One of our most resourceful actresses, Julianne Moore pushes toward sincerity even in films that sell us lies. She’s pliable when the work that contains her is unnecessarily stiff, ambiguous when a part would appear to insist on transparency. As Dr. Alice Howard, a cognitive psychologist who succumbs quickly to early onset Alzheimer’s disease, Moore has her fine moments in Still Alice. In an early scene from the film, Alice delivers a lecture in which Moore’s canny accentuation of the word “babble” speaks to the character’s at once personal and intellectual connection to language. One imagines Alice having scripted this text while recalling both the birth of her three grown children and pondering the mythic implications of the dispersion of nations at the Tower of Babel. And this one moment comes full circle in a later scene when her eldest daughter, Anna (Kate Bosworth), allows her husband to hand Alice their newborn baby, whom Alice regards lovingly and quizzically, almost as if she were recalling a familiar taste, a fond memory, or learning to speak for the first time.
Those are rare grace notes in a film that works against its actors’ searching evocation of their characters’ interiors. Moore has always thrived playing individualist square pegs struggling to squeeze into the round hole of constrictive societies. Here, though, Still Alice is itself the round hole, and one often senses Moore’s toil to flit across her countenance the history of a woman that the film, based on Lisa Genova’s bestselling novel, is uninterested in etching. It does, though, dubiously present Alice’s descent into dementia as a snowball of stakes-raising dramatic tension. The film understands a neuroscientist being afflicted with Alzheimer’s as irony and irony only, before then cheaply milking Alice’s dementia for will-she-or-won’t-she suspense. In one scene, she drops her notes during a speech she’s delivering at a convention, and you can cut the tension in the room—and, by extension, the theater—as to whether she’ll regroup. Earlier, she records a video for her too-far-gone future self that’s meant to guide her toward suicide, and how that thread crudely resolves itself is the stuff of bad television.
Moore and Stewart’s consideration of familial friction acerbated by disease nearly saves the film from its banal Lifetime-movie execution.
Still Alice largely fails to substantiate Alice’s own admission that “I’ve always been defined by my intellect,” namely how that intellectualism informs her self-determination: not just her decision to want to kill herself, but the manner by which she goes about keeping her mind agile with a series of memory tests. Just as the film accepts her intelligence and resourcefulness as givens, it doesn’t offer a concrete sense of how her and her fellow neurologist husband’s (Alec Baldwin) parenting skills contributed to their children having such cartoonishly opposed personalities. In an early scene where Alice speaks with her doctor (Stephen Kunken), the camera lingers on Moore’s face in a manner that’s likely meant to evoke Bergman’s framing of his many muses, maybe even Sarah Polley’s close-ups of Julie Christie in Away from Her, but in the controlled frenzy with which Alice answers the doctor’s questions, there’s no sense of how her bafflement is colored by her experience as a wife, mother, and intellectual. Good as she often is here, Moore doesn’t convey Alice’s sense of her idealized self.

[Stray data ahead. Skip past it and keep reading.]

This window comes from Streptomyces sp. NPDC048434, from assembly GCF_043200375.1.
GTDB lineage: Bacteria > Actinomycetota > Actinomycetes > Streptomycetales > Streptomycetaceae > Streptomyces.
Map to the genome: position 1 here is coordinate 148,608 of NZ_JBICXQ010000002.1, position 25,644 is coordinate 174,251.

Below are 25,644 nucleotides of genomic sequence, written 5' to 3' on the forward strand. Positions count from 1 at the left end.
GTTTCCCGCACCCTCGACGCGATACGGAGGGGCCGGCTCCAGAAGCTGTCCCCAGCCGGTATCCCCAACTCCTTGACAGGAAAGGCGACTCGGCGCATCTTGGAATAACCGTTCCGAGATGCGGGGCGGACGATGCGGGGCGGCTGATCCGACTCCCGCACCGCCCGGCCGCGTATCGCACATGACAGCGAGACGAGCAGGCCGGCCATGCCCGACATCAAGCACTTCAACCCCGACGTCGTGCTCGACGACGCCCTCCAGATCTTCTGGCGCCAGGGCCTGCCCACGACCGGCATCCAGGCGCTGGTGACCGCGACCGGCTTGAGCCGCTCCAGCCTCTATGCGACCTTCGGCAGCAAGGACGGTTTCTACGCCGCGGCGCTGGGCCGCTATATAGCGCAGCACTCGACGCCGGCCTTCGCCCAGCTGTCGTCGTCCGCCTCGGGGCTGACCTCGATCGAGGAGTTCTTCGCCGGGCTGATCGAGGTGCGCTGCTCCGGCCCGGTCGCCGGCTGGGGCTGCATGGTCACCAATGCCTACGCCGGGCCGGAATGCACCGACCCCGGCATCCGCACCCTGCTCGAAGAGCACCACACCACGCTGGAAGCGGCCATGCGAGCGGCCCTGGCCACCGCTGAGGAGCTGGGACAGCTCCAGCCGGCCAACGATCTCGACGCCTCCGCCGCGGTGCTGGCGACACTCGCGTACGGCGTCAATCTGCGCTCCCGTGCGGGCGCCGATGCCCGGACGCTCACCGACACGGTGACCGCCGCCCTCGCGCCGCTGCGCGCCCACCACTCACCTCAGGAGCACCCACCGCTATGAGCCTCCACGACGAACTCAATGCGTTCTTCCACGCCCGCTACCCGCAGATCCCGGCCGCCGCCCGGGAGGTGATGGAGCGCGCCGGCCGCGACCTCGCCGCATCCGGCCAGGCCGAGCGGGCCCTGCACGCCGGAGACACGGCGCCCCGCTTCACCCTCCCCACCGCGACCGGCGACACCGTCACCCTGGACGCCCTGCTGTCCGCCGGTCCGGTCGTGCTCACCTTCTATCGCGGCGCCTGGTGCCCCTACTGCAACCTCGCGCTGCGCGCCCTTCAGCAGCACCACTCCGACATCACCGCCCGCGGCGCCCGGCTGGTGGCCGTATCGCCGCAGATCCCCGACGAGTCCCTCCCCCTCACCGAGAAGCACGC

That’s mostly the fault of a film that’s beholden to subtext-evading exposition and whose bathetic home-movie flashbacks of Alice frolicking on a beach with her long-deceased mother and sister speak less to her relationship with her family than to a superficial notion of life and memory drifting away from her. Worse is the sense of chronology that never artfully aligns with the deterioration of Alice’s mind; in one scene, her condition is cloyingly literalized by having her family, presently discussing her future, appear out of focus in the background as she sits on a couch. And as if to compensate for images that often linger on characters at the most inexpressive of angles, no moment in Richard Glatzer and Wash Westmoreland’s film seems to pass by without being shellacked by Ilan Eshkeri’s intrusively maudlin score.
Still Alice, though, does thrive in its depiction of Alice’s dynamic with her youngest daughter, Lydia (Kristen Stewart). An actress trying to eke out a living and future in Los Angeles, she interacts with her mother, either in person or via computer, with a tenderness and animosity of expression that speaks to the ups and downs of most mother-daughter relationships, as well to ones that have been rocked by disease and where surrender can feel like an act of mercy. Both Moore and Stewart make poignant their characters’ displays of emotional outreach and defensive withdrawal throughout scenes where it’s never quite certain if Alice’s mind has blanked once again, and as such deteriorated a little more and beyond repair, or if she’s using her disease as a means of forcing a sense of connection between herself and her daughter. This is the kind of artful consideration of familial friction acerbated by disease, and vice versa, that nearly saves Still Alice from the banality of its Lifetime-movie execution.